If Grandma’s newspaper ever goes out of print, she should still be able to read it on a tablet or an e-reader. Then maybe [Randomcitizen4] can build some kind of remote-controlled page turner for her.
You might not think to use the word “rigid” to describe most 3D-printer filaments, but most plastic filaments are actually pretty stiff over a short length, stiff enough to be pushed into an extruder. Try the same thing with a softer plastic like TPE, though, and you might find yourself looking at this modified Bowden drive for elastomeric filaments.
The idea behind the Bowden drive favored by some 3D-printer designers is simple: clamp the filament between a motor-driven wheel and an idler to push it up a pipe into the hot end of the extruder. But with TPE and similar elastomeric filaments, [Tech2C] found that the Bowden drive on his Hypercube printer was causing jams and under-extrusion artifacts in finished prints. A careful analysis of the stock drive showed a few weaknesses, such as how much of the filament is not supported on the output side of the wheel. [Tech2C] reworked the drive to close that gap and also to move the output tube opening closer to the drive. The stock drive wheel was also replaced with a smaller diameter wheel with more aggressive knurling. Bolted to the stepper, the new drive gave remarkably improved results – a TPE vase was almost flawless with the new drive, while the old drive had blobs and artifacts galore. And a retraction test print showed no stringing at all with PLA, meaning the new drive isn’t just good for the soft stuff.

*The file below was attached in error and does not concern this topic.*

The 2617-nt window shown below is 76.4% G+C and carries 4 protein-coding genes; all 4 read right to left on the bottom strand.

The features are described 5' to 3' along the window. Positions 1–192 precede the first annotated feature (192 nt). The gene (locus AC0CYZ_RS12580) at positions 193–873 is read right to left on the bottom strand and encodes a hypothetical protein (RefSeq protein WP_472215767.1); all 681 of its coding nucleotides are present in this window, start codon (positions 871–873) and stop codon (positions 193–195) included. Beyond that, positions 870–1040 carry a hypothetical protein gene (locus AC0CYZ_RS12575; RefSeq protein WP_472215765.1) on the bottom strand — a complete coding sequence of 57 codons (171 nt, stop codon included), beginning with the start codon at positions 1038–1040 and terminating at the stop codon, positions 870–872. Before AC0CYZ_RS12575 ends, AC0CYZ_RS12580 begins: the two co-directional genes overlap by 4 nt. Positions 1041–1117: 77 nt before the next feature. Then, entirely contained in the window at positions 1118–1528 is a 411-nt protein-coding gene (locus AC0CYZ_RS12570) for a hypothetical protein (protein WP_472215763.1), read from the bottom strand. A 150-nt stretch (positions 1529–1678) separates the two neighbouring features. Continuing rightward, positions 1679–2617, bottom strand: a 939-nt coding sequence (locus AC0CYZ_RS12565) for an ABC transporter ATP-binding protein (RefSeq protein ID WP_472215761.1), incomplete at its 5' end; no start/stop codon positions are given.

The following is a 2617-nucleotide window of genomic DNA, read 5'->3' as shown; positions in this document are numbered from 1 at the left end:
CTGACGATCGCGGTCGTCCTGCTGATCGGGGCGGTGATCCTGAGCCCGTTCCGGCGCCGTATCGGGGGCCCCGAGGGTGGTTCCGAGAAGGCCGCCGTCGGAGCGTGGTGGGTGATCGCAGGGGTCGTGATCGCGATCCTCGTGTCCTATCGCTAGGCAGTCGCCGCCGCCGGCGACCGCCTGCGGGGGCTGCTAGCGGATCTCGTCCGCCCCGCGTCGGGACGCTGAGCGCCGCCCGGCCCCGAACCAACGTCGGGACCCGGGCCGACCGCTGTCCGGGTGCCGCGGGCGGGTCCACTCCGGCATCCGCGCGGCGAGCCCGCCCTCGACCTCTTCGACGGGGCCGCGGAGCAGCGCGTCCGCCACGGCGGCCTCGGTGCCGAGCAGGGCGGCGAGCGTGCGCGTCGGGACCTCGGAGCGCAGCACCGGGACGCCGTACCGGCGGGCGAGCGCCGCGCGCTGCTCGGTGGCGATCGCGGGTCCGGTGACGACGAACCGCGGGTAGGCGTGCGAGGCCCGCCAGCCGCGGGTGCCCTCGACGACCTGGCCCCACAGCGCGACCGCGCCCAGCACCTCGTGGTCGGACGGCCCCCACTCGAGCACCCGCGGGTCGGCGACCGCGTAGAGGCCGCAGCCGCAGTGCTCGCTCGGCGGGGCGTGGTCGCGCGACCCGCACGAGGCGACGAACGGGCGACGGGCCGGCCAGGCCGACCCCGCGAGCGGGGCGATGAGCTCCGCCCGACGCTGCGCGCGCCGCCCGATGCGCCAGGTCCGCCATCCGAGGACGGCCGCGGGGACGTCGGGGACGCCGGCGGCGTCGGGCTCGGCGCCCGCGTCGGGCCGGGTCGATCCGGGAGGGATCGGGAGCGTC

All in all, a great upgrade for this versatile and hackable little printer. We’ve seen the Hypercube before, of course – this bed height probe using SMD resistors as strain gauges connects to the other end of the Bowden drive.
Shoes may seem simple at face value, but are actually rather complex. To create a comfortable shoe that can handle a full day of wear without causing blisters, as well as deal with the stresses of running and jumping and so on, is quite difficult. Is it possible to create a shoe that can handle all that, using a 3D printer?
[RCLifeOn] discovered these sneakers by [Recreus] on Thingiverse, and decided to have a go printing them at home. While [Recreus] recommend printing the shoes in their Filaflex material, for this build, one shoe was printed in thermoplastic polyurethane, the other in Ninjaflex. As two filaments that are both commonly known to be pliable and flexible, the difference in the final parts is actually quite significant. The Ninjaflex shoe is significantly more flexible and cushions the foot better, while the rigidity of the TPU shoe is better for ankle support.
Our host then takes the shoes on a long run through the woods, battling dirt, mud, and other undesirables. Both shoes hold up against the abuse, although [RCLifeOn] notes that the Ninjaflex shoe is much more comfortable and forgiving for longer duration wear.
We’ve seen other 3D printed shoe hacks before, too – like these nifty shoelace locks.